The one thing that is really sticking with me is that no I don't have a medical POA and I had never thought about how dangerous that could be. Friend isn't allowed to have her cell at work so the amount of time it could take me to get through to the store's main number and then transferred to her is really scary now that I've been forced to think about it. I will be insisting this is corrected before I keep him again no matter what. She has the next 3 days off while is why I was asking for advice now because it means I have time to force her to have a talk with me or give her notice to try and find someone else.

To everyone suggesting I lock the food up that would be very hard if not impossible. I can take the chips, juices and any sweets out of the kitchen but fries (covered in ketchup and Ranch), pizza and chicken nuggets are his favorite middle of the night binges. I can't quit buying those things because they are the only darn things he will eat period  for meals. I could say a lot about that but it isn't my child and if his mom has decided those are his approved meals what can I do? He doesn't eat any vegetables (unless dill pickles or ketchup count) and the only time he touches a fruit is in the form of fruit juice if his numbers drop. I keep plenty of pickles and string cheese here for him because those are his approved free items and I've even tried buying sugar free snacks but he won't touch them. He is the pickiest eater I have ever encountered.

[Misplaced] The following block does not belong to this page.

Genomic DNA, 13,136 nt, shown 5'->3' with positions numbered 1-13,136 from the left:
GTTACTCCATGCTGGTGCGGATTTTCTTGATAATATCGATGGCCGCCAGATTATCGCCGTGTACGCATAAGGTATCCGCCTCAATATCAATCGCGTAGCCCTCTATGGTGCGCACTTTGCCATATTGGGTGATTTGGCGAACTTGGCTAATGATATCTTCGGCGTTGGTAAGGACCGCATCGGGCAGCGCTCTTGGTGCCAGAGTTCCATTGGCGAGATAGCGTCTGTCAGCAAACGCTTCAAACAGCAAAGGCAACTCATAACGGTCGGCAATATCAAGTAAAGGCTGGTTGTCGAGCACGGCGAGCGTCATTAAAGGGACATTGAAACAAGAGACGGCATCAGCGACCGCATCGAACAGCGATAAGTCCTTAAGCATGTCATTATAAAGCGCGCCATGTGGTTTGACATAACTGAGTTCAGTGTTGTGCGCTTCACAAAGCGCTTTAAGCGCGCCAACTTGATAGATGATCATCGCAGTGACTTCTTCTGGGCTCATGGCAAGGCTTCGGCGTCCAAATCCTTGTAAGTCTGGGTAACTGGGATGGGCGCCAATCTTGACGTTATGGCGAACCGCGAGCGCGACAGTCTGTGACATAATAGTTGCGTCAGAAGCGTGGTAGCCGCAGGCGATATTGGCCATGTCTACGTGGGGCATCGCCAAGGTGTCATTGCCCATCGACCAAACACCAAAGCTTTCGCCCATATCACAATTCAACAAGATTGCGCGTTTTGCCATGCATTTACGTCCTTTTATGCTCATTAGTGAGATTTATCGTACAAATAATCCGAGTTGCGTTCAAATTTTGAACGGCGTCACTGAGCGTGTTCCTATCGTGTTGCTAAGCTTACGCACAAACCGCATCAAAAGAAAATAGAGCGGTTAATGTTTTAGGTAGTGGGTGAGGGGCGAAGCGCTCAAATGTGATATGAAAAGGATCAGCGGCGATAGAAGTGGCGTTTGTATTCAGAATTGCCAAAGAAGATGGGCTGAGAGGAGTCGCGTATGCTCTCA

To those talking about him just taking food without permission, L has spent time here since he was 4. The boys met in Pre-K and he feels as much at home here as he does in his own home. Before the diabetes came in the picture I never had a problem with him fixing himself something to eat if the boys were up late playing games or watching movies. Until a few months ago he was very careful to only grab his approved snacks but suddenly he eats things he knows good and well he shouldn't and then I'm blamed for it. He is nearly 13 and old enough to know better. My child is nearly 12 and I can assure you if he was pulling that kind of stunt I would deal with him and nobody else would be blamed for his refusal to follow the rules.